This is important: Just because you’re paying more for a service doesn’t necessarily mean that you’re getting better service (some of us know this all too well). Whether you’re looking for free or paid credit monitoring, it’s important to understand what’s covered and not covered in the service agreement. For instance, does the credit monitoring cover all three credit bureaus or just one specific bureau? What kind of alerts will you be getting? And if you’re paying for extra features, are they worth the extra costs? (Some paid services can cost hundreds of dollars each year!) 

Bottom line: Credit monitoring services – free or paid – can vary widely. It’s a good idea to do some comparison shopping before signing up.

You can do some basic credit monitoring yourself

Whether or not you choose to sign up for credit monitoring services, there are some basics steps you could take to protect your personal information and monitor your own credit. While you may not get the benefit of receiving real-time alerts, doing some credit monitoring on your own can help you stay vigilant. 

Some moves to consider:

  • Creating strong account passwords and updating them regularly. 
  • Setting up credit card alerts so that you can be notified of certain activities, like transactions exceeding a certain amount, a card being declined, international purchases, etc. 
  • Checking in on your bank accounts regularly to see if there are any unauthorized activities.
  • Reviewing your account statements when you get them. And if your credit card company provides free credit scores, keep an eye on that as well.
  • Requesting and reviewing your free credit reports from the national credit bureaus (Equifax, Experian and TransUnion). Remember, you’re entitled to a free report from each of these bureaus once every 12 months. 
  • Freezing your credit if you’re worried about identity theft to prevent others (both lenders and thieves) from accessing your credit files without your authorization.

How to dispute credit report errors

If your credit monitor alerts you to something in your reports that you don’t recognize (whether the error is due to an honest mistake or fraud), you can contact the appropriate credit bureau to dispute it.

You may also want to contact the information provider (the company or organization that originally reported the disputed information to the credit bureaus) to let them know that you’re disputing an item in your credit report.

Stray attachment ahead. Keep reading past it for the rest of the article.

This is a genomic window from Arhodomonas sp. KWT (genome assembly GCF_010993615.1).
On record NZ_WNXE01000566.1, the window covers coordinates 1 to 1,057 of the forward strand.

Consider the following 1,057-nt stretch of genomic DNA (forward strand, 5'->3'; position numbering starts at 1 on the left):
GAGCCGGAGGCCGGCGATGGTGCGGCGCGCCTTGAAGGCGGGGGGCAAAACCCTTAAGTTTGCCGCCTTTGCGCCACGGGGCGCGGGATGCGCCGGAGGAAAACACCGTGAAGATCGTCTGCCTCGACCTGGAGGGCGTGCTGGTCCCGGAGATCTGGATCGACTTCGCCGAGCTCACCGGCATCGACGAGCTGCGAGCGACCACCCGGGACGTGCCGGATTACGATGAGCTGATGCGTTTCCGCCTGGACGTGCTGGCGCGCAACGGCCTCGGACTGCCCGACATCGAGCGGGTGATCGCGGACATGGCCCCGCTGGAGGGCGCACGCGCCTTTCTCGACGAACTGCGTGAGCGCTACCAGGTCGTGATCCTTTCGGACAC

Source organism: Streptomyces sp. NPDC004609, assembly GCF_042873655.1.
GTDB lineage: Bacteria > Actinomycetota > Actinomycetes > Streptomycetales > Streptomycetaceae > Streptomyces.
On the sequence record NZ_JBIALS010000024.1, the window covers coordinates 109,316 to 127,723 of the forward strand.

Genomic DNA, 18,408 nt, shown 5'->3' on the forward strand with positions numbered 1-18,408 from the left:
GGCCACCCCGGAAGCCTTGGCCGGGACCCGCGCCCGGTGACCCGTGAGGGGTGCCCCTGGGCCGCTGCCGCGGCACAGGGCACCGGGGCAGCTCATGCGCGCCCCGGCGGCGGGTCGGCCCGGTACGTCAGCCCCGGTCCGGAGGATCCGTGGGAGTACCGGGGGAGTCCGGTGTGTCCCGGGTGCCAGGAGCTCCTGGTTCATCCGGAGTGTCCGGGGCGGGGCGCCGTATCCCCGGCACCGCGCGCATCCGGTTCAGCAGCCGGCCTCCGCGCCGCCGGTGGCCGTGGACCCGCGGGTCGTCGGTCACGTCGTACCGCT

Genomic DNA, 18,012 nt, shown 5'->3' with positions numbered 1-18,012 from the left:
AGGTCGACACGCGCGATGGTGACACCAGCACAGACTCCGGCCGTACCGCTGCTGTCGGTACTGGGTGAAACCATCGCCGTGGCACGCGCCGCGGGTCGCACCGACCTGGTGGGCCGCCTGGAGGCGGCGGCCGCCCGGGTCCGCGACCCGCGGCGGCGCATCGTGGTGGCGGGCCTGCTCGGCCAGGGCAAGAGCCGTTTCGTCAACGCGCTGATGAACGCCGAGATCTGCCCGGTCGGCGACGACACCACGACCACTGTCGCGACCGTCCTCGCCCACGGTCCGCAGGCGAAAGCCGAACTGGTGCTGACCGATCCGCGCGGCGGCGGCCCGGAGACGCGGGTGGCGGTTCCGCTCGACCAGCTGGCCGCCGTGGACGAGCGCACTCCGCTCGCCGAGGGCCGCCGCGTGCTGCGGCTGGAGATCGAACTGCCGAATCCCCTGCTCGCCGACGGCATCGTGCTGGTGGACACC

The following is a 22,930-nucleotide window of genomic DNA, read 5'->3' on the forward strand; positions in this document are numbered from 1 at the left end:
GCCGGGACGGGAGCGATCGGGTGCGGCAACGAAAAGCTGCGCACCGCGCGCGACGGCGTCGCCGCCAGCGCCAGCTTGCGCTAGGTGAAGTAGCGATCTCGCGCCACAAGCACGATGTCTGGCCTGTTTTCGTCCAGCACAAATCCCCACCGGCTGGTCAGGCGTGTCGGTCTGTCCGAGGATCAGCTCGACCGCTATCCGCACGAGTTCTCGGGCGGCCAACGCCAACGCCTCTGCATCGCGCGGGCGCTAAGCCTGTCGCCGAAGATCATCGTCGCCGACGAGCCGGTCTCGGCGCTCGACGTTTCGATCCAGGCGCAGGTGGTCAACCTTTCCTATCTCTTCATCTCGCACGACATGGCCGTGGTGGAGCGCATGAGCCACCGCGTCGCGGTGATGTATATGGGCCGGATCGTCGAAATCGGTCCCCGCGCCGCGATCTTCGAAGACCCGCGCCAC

You can typically file a dispute online, which pokes the credit bureau to investigate the issue. 


“Dispute” sounds a little intense. But don’t worry, it’s more about submitting paperwork than shaking fists.

You can typically file a dispute online, which pokes the credit bureau to investigate the issue. 

In addition to submitting a dispute, you may also have to provide certain documentation depending on what specific information you want corrected. For instance, if you’re disputing a credit card account you didn’t open, you may have to provide proof that it was the result of someone stealing your identity. Once the dispute investigation is completed, the credit bureau will notify you of the results. 

For more information on disputing errors, visit the Federal Trade Commission website here.

Also, check out our Identity Theft information page if you want to learn more ways to protect yourself and what you could do if your identity has been stolen.

This article is for informational purposes only and is not a substitute for individualized professional advice. Individuals should consult their own tax advisor for matters specific to their own taxes and nothing communicated to you herein should be considered tax advice. This article was prepared by and approved by Marcus by Goldman Sachs, but does not reflect the institutional opinions of Goldman Sachs Bank USA, Goldman Sachs Group, Inc. or any of their affiliates, subsidiaries or division. Goldman Sachs Bank USA does not provide any financial, economic, legal, accounting, tax or other recommendation in this article. Information and opinions expressed in this article are as of the date of this material only and subject to change without notice.  Information contained in this article does not constitute the provision of investment advice by Goldman Sachs Bank USA or any its affiliates. Neither Goldman Sachs Bank USA nor any of its affiliates makes any representations or warranties, express or implied, as to the accuracy or completeness of the statements or any information contained in this document and any liability therefore is expressly disclaimed.